Bayo Ajibola

TO CANE OR NOT TO CANE? That is a question most loving parents with children ask themselves every now and then. For some the answer to this question comes easy. Its almost like a default mindset they swish to probably because of their social or religious background. But for some parents its not as easy as that. Without any doubt it is a very controversial topic.

It is a big topic, one I’ve been putting off for a while. I used to think that disciplining kids was a no brainer. Buy a cane and whip their little bottoms when they step out of line. It’s the Asian way. It’s how we were disciplined and seems like it worked relatively well looking at our low crime rate and all.

It’s cathartic (especially when you’re really frustrated), acts as a deterrence and basically shows them who’s boss. It’s about RESPECT, you know, because we frown on kids addressing us by our first names and threatening to call social services when they get caned for acting like a brat. Whoever wields the cane wields the power, right? But what happens when they are big enough to wrestle it from your hands?

Some parents wear it like a badge of honor, like “you won’t see my kids doing that because very well-acquainted with Mr Cane LOL“. Methinks your reign of terror will come to an abrupt end once your 7-feet tall little boy becomes Mr cane-destroyer.

The past two years, we haven’t really needed to formulate a discipline blueprint yet. Repeated explanations worked well enough to establish boundaries. For the really dangerous stuff like playing with electrical sockets, we just needed to cordon off those areas. However, Tru is slowly entering the stage of testing those boundaries intentionally. Whenever we tell him not to do something, he watches us with a glint in his eye while inching closer and closer to it. Some days, he goes for the kill and laughs maniacally like “haha, I got away with jumping into the tub fully clothed right after I took my shower.”

Therein lies the dilemma. He’s obviously trying to see if we’re serious about making good our promises and threats. So that means when he does something he’s not supposed to do, the ball is in my court to follow through with the appropriate discipline. I’m cool with that. The problem is finding an effective method of discipline.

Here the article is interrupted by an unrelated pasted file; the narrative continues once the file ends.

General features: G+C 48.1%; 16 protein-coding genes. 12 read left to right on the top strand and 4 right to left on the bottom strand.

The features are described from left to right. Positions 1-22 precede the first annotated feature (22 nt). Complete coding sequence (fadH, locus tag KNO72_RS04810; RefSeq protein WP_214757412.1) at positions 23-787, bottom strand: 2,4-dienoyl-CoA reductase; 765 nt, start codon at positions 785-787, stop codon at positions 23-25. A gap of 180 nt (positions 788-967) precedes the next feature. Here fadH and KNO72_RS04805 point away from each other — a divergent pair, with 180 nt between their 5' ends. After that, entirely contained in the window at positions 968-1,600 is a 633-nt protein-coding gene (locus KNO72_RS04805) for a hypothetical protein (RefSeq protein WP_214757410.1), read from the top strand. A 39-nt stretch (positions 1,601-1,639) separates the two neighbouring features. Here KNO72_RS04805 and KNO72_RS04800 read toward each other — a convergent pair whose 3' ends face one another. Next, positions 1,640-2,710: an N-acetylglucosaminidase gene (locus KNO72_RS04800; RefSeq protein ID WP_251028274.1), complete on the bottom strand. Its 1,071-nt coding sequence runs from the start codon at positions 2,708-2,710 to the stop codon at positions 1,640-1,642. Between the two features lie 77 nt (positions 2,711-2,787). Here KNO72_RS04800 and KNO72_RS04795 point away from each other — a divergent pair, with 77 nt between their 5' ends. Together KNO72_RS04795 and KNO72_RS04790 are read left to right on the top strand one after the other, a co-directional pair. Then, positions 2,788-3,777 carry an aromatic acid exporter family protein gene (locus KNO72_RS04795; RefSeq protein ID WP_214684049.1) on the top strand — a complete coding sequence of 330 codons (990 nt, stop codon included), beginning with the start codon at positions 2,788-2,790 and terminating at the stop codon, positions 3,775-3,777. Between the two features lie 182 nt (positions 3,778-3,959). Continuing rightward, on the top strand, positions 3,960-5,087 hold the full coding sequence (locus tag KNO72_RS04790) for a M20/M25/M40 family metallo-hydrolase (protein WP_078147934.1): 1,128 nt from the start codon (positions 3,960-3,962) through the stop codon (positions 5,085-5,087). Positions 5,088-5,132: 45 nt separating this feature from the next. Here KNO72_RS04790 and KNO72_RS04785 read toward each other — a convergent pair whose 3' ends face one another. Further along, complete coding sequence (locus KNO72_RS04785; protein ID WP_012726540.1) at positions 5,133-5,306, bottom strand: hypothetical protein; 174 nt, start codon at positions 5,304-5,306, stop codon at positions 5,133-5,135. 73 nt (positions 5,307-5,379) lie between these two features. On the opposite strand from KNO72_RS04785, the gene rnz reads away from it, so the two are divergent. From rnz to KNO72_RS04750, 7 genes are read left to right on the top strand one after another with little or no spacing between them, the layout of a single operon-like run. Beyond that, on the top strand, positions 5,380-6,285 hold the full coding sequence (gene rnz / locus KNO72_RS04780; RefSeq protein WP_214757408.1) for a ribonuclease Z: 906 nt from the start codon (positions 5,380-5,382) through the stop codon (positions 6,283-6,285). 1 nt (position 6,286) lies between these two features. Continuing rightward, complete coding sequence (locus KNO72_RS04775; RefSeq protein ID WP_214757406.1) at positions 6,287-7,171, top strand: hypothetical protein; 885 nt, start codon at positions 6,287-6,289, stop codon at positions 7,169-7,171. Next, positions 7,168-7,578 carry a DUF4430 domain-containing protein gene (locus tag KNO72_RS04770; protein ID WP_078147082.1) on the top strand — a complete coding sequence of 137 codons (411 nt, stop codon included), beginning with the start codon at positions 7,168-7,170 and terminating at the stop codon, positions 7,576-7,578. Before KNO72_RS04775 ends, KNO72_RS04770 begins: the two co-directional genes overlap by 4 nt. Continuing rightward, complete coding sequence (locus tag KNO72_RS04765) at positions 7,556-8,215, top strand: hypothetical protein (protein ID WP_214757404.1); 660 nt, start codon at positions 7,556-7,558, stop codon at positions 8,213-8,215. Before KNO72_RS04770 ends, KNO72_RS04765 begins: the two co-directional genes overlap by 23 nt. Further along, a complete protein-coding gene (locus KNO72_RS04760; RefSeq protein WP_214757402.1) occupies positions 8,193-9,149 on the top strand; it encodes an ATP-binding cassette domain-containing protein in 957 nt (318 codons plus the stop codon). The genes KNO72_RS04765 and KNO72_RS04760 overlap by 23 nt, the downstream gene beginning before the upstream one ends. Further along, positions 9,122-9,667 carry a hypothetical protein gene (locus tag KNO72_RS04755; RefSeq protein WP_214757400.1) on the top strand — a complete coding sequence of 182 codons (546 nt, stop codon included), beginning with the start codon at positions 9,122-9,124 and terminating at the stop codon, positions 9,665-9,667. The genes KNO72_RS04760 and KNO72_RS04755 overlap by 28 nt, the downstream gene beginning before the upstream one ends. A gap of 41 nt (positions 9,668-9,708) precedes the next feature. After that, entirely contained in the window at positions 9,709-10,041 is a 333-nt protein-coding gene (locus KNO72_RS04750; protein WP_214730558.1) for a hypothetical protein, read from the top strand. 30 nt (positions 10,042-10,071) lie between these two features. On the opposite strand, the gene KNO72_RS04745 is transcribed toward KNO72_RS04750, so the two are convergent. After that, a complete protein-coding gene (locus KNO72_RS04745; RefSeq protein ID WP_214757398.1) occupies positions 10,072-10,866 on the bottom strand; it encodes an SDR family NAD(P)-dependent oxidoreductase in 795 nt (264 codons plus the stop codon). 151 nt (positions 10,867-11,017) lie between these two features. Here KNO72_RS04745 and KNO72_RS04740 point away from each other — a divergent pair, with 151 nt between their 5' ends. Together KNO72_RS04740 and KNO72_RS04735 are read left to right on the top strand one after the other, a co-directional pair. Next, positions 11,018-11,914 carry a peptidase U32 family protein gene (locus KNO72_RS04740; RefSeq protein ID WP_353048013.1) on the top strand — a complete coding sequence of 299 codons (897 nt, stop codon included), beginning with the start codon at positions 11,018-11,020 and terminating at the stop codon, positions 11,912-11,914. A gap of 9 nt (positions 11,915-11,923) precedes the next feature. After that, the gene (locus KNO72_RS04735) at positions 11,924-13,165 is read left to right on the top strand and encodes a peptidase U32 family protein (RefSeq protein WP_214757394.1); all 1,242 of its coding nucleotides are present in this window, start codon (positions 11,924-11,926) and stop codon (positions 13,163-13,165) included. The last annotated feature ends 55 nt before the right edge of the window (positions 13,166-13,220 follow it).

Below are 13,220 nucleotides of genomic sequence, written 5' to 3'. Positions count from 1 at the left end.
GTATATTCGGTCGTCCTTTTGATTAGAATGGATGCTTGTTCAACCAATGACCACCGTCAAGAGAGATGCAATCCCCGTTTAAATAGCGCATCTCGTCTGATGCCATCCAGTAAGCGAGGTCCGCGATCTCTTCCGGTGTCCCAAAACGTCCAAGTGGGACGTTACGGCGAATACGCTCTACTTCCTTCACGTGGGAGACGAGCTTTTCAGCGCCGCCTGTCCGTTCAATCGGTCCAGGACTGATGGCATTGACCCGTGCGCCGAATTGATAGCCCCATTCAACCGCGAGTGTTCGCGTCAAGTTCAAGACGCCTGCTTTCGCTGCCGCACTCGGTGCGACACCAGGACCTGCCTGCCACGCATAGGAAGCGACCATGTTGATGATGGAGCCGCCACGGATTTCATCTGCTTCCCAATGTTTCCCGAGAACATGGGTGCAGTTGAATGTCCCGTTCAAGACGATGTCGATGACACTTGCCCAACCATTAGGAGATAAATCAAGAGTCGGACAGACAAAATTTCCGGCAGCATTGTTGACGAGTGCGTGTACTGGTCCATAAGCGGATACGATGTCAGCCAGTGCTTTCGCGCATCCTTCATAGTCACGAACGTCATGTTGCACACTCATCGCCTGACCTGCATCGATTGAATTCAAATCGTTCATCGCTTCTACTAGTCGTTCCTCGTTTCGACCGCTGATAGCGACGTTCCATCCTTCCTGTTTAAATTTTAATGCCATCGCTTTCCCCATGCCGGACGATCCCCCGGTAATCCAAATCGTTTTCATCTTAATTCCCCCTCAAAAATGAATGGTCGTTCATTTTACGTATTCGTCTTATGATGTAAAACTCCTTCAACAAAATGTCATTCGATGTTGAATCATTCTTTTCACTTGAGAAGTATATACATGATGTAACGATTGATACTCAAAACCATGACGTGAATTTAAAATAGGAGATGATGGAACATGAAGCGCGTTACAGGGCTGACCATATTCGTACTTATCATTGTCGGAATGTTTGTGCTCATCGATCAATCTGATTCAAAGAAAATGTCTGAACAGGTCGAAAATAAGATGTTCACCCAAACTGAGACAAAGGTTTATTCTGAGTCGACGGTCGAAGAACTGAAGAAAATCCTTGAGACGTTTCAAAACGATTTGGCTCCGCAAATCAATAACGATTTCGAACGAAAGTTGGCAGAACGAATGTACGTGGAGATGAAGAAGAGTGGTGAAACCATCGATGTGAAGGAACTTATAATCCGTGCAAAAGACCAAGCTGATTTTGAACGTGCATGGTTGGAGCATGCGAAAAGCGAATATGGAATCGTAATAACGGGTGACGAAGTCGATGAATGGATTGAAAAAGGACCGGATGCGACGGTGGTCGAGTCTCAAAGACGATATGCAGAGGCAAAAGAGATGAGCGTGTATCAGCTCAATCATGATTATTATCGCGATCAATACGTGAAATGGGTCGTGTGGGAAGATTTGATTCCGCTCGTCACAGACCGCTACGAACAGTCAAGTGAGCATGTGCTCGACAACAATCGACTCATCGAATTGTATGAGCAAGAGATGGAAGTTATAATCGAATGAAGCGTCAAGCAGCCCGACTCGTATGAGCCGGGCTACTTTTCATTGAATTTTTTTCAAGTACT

To be honest, I’m reluctant to use the cane. I know the debate rages on among Christian camps like how we must apply the rod of correction to drive away foolishness. But my reasons for not using the cane are twofold.

1. I HATED being caned and it wasn’t even that effective. I would be so upset for so many days after every *correction* that it would just eat me up inside. After that, I would go out of my way to see how many times I could get away with being bad without getting caned because it was the only way to feel like I won. That I beat the system.

2. I’m not going for deterrence. I want them to grow up to do what is right, not just avoid doing what is wrong. I want them to understand what it means to be helpful and generous and kind, to love people and be the bigger person and NOT feel proud that they managed to escape punishment when they made a mistake.

I’ve been reading up extensively on all the various theories of disciplining children and I’ve come to only one conclusion. You’ve got to take into account the kid’s temperament, their intention and their actions while maintaining a semblance of consistency and fairness.

This is virtually impossible with multiple kids because what works for one kid may not work for the rest. But if you employ different methods for each kid, it comes across as terribly unfair. There’s just no way around it. My dad used to say that there’s no such thing as fairness and I used to say that it’s a convenient excuse for partiality but now, I’m starting to agree.

We’ve come up with a few guidelines for now. The naughty corner seems to work for Tru but it mostly acts as a timeout chair so that he can calm down and stop being in a frenzy. And we do it only when he willfully disobeys us or is being mean. Like when he smashed the phone into Kirsten’s face because he was upset, he got naughty-cornered good and proper while she got a bloody nose. Fair? I don’t know.

Also, we’ll make sure we discipline the kids in private. Which means that the rest of the kids don’t know what’s going on in the room and for all they know, we could be having a party. Hopefully, they don’t trade notes like who gets what next time.

And the thing is, kids are kids. They’re expected to mess up, destroy stuff, lose stuff, fight, lie their way out of trouble, be selfish, self-centered and self-absorbed. We’re expected to teach them by being the opposite. I’m just not sure I want to be upset with them all the time over everything. I mean, we still make mistakes ourselves and sometimes we learn the hard way.

As long as they grow up to know what is right and try their best to do it, I think I would have done a respectable job of parenting.

Am sure you do have your own views regarding this controversial topic. So if you got any tips for discipline? Come on, share a little.

Bayo Ajibola

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